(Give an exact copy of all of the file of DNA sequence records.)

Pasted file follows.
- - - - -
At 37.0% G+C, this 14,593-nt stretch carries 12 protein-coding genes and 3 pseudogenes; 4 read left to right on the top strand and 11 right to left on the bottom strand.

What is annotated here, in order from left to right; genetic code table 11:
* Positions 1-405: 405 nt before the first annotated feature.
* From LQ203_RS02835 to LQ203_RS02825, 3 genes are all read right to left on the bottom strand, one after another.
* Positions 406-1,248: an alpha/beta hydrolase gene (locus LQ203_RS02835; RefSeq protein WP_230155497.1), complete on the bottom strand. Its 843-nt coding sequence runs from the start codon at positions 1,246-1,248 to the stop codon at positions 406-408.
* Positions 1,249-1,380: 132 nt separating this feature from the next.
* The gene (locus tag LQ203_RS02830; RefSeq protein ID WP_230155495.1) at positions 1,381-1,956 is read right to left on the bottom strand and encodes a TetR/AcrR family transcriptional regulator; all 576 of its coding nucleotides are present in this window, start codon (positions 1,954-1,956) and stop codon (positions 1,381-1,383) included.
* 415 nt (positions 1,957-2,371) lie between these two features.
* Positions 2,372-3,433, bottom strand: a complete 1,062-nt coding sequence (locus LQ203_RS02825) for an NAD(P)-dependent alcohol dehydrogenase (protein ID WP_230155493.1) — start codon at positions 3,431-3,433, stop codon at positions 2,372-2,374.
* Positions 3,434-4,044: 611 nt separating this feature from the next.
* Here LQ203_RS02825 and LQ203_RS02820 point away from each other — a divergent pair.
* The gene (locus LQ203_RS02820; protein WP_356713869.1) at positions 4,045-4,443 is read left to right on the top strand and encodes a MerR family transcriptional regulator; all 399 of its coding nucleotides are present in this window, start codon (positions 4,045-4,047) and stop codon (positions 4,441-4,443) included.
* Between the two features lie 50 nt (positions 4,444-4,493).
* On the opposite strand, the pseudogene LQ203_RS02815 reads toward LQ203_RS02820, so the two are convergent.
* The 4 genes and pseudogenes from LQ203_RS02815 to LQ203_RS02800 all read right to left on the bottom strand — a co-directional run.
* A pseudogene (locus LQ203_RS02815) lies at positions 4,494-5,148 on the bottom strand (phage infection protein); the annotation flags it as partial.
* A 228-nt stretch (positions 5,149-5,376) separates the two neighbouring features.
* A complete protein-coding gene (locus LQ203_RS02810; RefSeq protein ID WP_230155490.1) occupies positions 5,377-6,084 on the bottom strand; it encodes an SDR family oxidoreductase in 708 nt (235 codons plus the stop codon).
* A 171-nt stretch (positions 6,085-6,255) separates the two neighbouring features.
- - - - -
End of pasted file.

At 37.0% G+C, this 14,593-nt stretch carries 12 protein-coding genes and 3 pseudogenes; 4 read left to right on the top strand and 11 right to left on the bottom strand.

What is annotated here, in order from left to right; genetic code table 11:
* Positions 1-405: 405 nt before the first annotated feature.
* From LQ203_RS02835 to LQ203_RS02825, 3 genes are all read right to left on the bottom strand, one after another.
* Positions 406-1,248: an alpha/beta hydrolase gene (locus LQ203_RS02835; RefSeq protein WP_230155497.1), complete on the bottom strand. Its 843-nt coding sequence runs from the start codon at positions 1,246-1,248 to the stop codon at positions 406-408.
* Positions 1,249-1,380: 132 nt separating this feature from the next.
* The gene (locus tag LQ203_RS02830; RefSeq protein ID WP_230155495.1) at positions 1,381-1,956 is read right to left on the bottom strand and encodes a TetR/AcrR family transcriptional regulator; all 576 of its coding nucleotides are present in this window, start codon (positions 1,954-1,956) and stop codon (positions 1,381-1,383) included.
* 415 nt (positions 1,957-2,371) lie between these two features.
* Positions 2,372-3,433, bottom strand: a complete 1,062-nt coding sequence (locus LQ203_RS02825) for an NAD(P)-dependent alcohol dehydrogenase (protein ID WP_230155493.1) — start codon at positions 3,431-3,433, stop codon at positions 2,372-2,374.
* Positions 3,434-4,044: 611 nt separating this feature from the next.
* Here LQ203_RS02825 and LQ203_RS02820 point away from each other — a divergent pair.
* The gene (locus LQ203_RS02820; protein WP_356713869.1) at positions 4,045-4,443 is read left to right on the top strand and encodes a MerR family transcriptional regulator; all 399 of its coding nucleotides are present in this window, start codon (positions 4,045-4,047) and stop codon (positions 4,441-4,443) included.
* Between the two features lie 50 nt (positions 4,444-4,493).
* On the opposite strand, the pseudogene LQ203_RS02815 reads toward LQ203_RS02820, so the two are convergent.
* The 4 genes and pseudogenes from LQ203_RS02815 to LQ203_RS02800 all read right to left on the bottom strand — a co-directional run.
* A pseudogene (locus LQ203_RS02815) lies at positions 4,494-5,148 on the bottom strand (phage infection protein); the annotation flags it as partial.
* A 228-nt stretch (positions 5,149-5,376) separates the two neighbouring features.
* A complete protein-coding gene (locus LQ203_RS02810; RefSeq protein ID WP_230155490.1) occupies positions 5,377-6,084 on the bottom strand; it encodes an SDR family oxidoreductase in 708 nt (235 codons plus the stop codon).
* A 171-nt stretch (positions 6,085-6,255) separates the two neighbouring features.